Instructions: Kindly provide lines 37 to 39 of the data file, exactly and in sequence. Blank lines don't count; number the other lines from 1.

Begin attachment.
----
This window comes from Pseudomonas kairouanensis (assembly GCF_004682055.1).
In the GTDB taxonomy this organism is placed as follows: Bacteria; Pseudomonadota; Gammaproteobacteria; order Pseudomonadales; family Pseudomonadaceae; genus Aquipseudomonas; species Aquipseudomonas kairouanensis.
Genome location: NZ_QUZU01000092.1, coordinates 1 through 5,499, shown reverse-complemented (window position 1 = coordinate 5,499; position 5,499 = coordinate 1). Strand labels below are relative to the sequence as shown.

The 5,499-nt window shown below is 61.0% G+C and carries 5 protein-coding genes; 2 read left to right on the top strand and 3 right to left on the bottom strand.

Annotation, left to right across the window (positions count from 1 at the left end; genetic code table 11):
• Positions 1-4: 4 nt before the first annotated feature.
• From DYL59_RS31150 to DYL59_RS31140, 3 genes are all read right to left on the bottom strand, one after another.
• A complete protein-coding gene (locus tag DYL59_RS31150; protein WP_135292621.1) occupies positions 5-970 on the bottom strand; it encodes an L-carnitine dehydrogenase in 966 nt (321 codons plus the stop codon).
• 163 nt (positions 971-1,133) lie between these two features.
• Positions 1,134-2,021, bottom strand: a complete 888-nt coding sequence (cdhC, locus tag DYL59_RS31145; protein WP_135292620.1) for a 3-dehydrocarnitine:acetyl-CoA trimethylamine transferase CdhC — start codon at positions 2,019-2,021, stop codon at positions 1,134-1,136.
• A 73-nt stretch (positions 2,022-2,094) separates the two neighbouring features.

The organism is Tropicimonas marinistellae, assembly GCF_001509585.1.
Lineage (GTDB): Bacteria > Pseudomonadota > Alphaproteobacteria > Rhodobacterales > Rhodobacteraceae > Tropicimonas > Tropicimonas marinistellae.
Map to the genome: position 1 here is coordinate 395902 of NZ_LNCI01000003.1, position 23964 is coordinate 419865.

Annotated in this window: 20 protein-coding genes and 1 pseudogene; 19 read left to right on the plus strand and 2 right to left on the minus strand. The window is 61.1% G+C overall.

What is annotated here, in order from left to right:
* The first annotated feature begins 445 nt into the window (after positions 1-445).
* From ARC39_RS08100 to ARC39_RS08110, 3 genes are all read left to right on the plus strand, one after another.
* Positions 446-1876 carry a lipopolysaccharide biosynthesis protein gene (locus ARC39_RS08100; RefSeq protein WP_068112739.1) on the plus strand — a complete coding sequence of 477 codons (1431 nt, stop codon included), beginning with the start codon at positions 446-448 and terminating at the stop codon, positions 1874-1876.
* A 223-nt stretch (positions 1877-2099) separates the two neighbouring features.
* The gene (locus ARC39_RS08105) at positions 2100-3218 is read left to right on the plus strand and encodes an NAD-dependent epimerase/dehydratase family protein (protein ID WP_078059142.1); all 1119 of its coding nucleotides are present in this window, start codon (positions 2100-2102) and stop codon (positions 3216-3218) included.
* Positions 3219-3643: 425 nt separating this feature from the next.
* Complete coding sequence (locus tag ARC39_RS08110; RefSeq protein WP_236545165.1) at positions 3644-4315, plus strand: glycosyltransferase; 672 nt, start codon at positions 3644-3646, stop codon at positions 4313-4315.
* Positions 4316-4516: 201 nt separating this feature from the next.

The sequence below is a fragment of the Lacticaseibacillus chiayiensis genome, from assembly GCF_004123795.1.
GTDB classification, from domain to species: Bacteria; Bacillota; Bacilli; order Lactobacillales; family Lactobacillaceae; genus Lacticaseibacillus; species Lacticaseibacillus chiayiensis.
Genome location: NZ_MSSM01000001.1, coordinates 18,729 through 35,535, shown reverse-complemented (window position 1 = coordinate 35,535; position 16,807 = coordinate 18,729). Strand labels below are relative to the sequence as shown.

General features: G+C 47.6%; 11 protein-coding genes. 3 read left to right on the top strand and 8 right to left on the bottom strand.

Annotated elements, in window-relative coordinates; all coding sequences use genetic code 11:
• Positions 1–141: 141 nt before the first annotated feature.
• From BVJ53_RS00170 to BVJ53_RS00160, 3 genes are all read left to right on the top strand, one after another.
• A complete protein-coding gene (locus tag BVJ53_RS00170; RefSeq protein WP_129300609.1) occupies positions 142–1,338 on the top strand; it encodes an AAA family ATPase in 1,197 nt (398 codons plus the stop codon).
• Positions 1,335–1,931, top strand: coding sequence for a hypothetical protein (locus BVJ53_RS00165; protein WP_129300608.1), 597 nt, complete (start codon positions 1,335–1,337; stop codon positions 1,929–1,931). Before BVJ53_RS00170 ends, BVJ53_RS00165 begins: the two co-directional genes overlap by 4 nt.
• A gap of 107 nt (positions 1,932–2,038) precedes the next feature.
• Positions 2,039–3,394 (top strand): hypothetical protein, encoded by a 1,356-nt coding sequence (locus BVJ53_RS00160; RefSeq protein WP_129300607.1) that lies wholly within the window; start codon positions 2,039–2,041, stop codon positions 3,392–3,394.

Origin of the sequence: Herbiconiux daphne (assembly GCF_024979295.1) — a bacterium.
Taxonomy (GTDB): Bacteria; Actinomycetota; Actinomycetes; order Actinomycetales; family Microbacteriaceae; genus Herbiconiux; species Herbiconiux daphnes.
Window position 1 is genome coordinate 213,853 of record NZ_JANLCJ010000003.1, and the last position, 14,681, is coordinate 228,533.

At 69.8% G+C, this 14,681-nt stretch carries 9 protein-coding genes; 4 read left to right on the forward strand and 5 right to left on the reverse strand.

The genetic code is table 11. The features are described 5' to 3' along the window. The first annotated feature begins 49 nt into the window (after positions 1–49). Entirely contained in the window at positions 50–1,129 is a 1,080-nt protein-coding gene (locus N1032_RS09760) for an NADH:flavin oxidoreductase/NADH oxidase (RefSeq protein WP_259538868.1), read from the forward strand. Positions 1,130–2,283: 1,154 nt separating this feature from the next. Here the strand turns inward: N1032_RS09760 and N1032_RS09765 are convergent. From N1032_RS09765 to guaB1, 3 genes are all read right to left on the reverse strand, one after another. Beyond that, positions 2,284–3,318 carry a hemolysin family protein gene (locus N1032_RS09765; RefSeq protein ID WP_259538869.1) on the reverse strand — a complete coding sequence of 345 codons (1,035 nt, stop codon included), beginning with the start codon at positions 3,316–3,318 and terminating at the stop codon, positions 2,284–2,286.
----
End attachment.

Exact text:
Taxonomy (GTDB): Bacteria; Actinomycetota; Actinomycetes; order Actinomycetales; family Microbacteriaceae; genus Herbiconiux; species Herbiconiux daphnes.
Window position 1 is genome coordinate 213,853 of record NZ_JANLCJ010000003.1, and the last position, 14,681, is coordinate 228,533.

At 69.8% G+C, this 14,681-nt stretch carries 9 protein-coding genes; 4 read left to right on the forward strand and 5 right to left on the reverse strand.